After plundering two centuries to spectacularly resurrect his Test career, Travis Head's Ashes heroics have guaranteed him a start in Australia's first Test line-up against Pakistan but he expects "brave" selections from the team's brains trust during the historic tour.
With just five Tests staged in Pakistan since the long format returned in 2019, Australia are not exactly sure what to expect with the conditions when they arrive there for the first time since 1998. Their preparation is further complicated by not playing a warm-up match ahead of the series opener starting on March 4.
Interim coach Andrew McDonald has expressed confidence in potentially utilising a flexible approach, which could range from three spinners being used if conditions suit or merely sticking with mostly the same attack that dominated England in the Ashes if the pitches are seam friendly.
A tweak of the middle-order is possible too although Head should be a certain starter. He was the last player picked for Australia's first Test team at the Gabba but ended the Ashes as player of the series and leading run scorer on both sides in the bowler-dominated contest.
Head, however, said Australia would need buy-in from every member of the squad reminiscent of the team's retention of the Ashes in the UK in 2019 - the last time they played a Test series overseas.
"We've seen that in the Ashes in 2019 that you have to be brave not only how you play but in the way you select the team," he said. "Everyone in the squad has to understand they are going on that plane to hopefully have an impact on the series.
"We did that in 2019 when we swapped our bowlers around and played Mitch Marsh…I was on the receiving end of that [for the fifth Test] which was disappointing. But at the end of the day you have to pick the best team who will win a Test match or series. It will take the whole squad to do that."
With Australia's long overseas Test drought about to end, Head understood the importance of the Pakistan series for his career having only played six of his 23 Tests away from home with an average of 28.45 compared to an overall mark of 49.87. The left-hander sought inspiration from star team-mate Steven Smith, who averages 60 in six Tests in India, which is fractionally higher than his overall career mark.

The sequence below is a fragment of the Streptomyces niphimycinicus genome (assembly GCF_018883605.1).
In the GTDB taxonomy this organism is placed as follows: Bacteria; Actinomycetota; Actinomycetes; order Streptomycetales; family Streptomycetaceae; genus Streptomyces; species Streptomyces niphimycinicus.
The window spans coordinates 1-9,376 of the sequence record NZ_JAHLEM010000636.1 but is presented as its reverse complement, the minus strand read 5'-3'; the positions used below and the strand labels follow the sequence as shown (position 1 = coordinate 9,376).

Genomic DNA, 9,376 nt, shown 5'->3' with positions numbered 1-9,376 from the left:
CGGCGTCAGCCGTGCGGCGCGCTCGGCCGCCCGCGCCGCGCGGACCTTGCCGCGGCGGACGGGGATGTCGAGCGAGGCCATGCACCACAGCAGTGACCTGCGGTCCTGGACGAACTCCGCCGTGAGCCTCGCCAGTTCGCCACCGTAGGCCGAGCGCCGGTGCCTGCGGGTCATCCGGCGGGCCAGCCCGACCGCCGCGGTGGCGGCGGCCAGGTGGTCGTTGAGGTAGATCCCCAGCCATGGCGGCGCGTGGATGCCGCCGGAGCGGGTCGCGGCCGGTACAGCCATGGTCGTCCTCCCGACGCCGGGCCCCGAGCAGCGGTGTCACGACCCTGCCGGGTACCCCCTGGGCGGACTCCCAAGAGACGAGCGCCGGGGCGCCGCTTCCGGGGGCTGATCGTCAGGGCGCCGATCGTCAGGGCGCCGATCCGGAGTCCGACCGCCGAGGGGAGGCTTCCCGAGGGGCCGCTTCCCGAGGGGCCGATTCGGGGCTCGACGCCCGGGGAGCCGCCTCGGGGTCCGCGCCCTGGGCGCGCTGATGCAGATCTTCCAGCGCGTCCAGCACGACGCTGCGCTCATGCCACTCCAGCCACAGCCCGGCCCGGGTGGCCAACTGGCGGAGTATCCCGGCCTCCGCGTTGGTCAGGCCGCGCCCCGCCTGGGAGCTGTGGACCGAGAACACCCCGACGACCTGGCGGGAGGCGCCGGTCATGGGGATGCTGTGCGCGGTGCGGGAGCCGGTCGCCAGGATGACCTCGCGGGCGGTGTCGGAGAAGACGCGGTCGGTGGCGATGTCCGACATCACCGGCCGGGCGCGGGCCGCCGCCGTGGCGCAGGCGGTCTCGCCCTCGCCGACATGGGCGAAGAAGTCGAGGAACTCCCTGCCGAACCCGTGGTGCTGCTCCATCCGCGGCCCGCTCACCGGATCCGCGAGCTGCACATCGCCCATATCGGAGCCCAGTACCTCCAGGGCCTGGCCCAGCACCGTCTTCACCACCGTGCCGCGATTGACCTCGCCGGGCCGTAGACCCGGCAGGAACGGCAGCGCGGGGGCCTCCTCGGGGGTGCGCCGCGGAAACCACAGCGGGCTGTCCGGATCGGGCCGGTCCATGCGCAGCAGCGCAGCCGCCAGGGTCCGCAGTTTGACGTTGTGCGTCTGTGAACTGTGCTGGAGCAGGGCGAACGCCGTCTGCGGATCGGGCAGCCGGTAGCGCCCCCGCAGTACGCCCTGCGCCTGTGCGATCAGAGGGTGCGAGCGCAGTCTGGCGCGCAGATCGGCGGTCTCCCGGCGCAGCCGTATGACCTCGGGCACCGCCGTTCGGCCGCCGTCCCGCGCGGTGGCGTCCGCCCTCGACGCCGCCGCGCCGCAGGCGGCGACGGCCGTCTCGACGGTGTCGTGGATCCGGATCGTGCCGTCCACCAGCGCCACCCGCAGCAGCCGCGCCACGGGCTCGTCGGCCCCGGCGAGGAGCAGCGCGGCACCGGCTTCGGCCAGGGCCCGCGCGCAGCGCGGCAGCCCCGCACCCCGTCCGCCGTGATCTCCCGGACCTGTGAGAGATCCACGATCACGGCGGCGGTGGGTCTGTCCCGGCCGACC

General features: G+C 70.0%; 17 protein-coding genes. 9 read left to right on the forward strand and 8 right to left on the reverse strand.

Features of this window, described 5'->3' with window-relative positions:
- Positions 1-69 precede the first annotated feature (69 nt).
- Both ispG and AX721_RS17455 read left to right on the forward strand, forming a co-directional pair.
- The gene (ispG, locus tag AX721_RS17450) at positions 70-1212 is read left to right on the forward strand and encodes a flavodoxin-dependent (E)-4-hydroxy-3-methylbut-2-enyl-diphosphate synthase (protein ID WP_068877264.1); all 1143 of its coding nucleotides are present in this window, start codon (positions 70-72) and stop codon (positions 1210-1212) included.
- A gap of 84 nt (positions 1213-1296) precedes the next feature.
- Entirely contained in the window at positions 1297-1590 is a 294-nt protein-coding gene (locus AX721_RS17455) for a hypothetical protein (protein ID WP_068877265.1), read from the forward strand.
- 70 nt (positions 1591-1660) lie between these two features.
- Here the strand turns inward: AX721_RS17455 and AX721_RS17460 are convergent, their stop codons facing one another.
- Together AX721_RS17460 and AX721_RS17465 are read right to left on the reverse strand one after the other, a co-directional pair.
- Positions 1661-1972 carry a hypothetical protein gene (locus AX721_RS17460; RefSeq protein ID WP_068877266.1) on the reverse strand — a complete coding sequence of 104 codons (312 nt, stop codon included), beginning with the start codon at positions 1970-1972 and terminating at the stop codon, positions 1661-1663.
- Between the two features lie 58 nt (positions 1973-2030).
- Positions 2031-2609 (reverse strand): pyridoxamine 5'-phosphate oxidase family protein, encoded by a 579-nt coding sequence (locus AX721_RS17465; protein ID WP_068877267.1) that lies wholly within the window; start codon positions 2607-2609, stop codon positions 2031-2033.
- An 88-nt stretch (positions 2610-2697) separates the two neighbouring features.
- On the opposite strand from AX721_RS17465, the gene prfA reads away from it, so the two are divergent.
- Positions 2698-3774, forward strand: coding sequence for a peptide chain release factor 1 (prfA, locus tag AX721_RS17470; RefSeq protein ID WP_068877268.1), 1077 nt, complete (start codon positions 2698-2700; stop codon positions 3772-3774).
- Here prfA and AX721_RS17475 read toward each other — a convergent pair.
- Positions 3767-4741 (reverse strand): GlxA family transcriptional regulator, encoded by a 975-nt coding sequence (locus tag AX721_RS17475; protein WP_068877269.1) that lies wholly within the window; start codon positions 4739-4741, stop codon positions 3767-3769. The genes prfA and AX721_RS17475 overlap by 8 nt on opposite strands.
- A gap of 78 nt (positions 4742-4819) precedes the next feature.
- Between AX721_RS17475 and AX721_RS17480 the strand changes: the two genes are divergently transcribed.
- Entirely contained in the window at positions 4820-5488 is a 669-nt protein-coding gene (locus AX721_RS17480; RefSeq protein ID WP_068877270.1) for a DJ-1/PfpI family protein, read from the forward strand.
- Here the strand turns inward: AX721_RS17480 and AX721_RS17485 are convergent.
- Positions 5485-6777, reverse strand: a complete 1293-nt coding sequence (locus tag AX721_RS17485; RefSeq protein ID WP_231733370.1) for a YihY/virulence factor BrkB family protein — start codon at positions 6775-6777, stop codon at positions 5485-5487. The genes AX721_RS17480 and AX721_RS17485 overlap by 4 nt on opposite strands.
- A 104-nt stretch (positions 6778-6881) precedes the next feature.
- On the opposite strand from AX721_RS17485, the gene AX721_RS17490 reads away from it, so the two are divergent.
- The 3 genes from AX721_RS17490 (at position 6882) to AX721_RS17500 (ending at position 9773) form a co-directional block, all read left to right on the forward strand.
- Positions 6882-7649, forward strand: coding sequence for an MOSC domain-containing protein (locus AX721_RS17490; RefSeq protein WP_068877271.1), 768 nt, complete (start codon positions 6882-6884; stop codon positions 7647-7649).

"I think what defines you as a player, the away series," Head said. "You look at Smithy's record in India, when he goes away to India and plays on those wickets it takes him to a different level.
"On the flipside, you can't chase that, you can't change yourself, you can't try and be someone that you're not. It's definitely challenging and you definitely get tested and I think that is where you can take your game to a different level."
For the first time in Head's Test career, having debuted against Pakistan in the UAE in late 2018, Justin Langer will not be at the helm adding to the unfamiliarity of the experience. But he has a long relationship with McDonald having played with him for South Australia early in his career.
"He's a great thinker of the game and communicator," Head said of McDonald. "It's exciting to go into a series with something new and fresh."
While primarily focusing on continuing his Test momentum, Head admitted he was excited about being selected in Australia's white-ball leg of the tour which involves three ODIs and a one-off T20I. Having so stunningly unleashed his batting aggression against England, Head could be a chance to make his return from a three-year exile from the limited-overs sides at the top of the order with David Warner resting.
It looms as an early audition for the upcoming T20 World Cup and the 50-over World Cup next year. "I feel like my one-day cricket has come a long way," he said. "[Test cricket] has made me a better player, more compact and I can score around the ground. Playing international cricket no matter the format makes me a better player."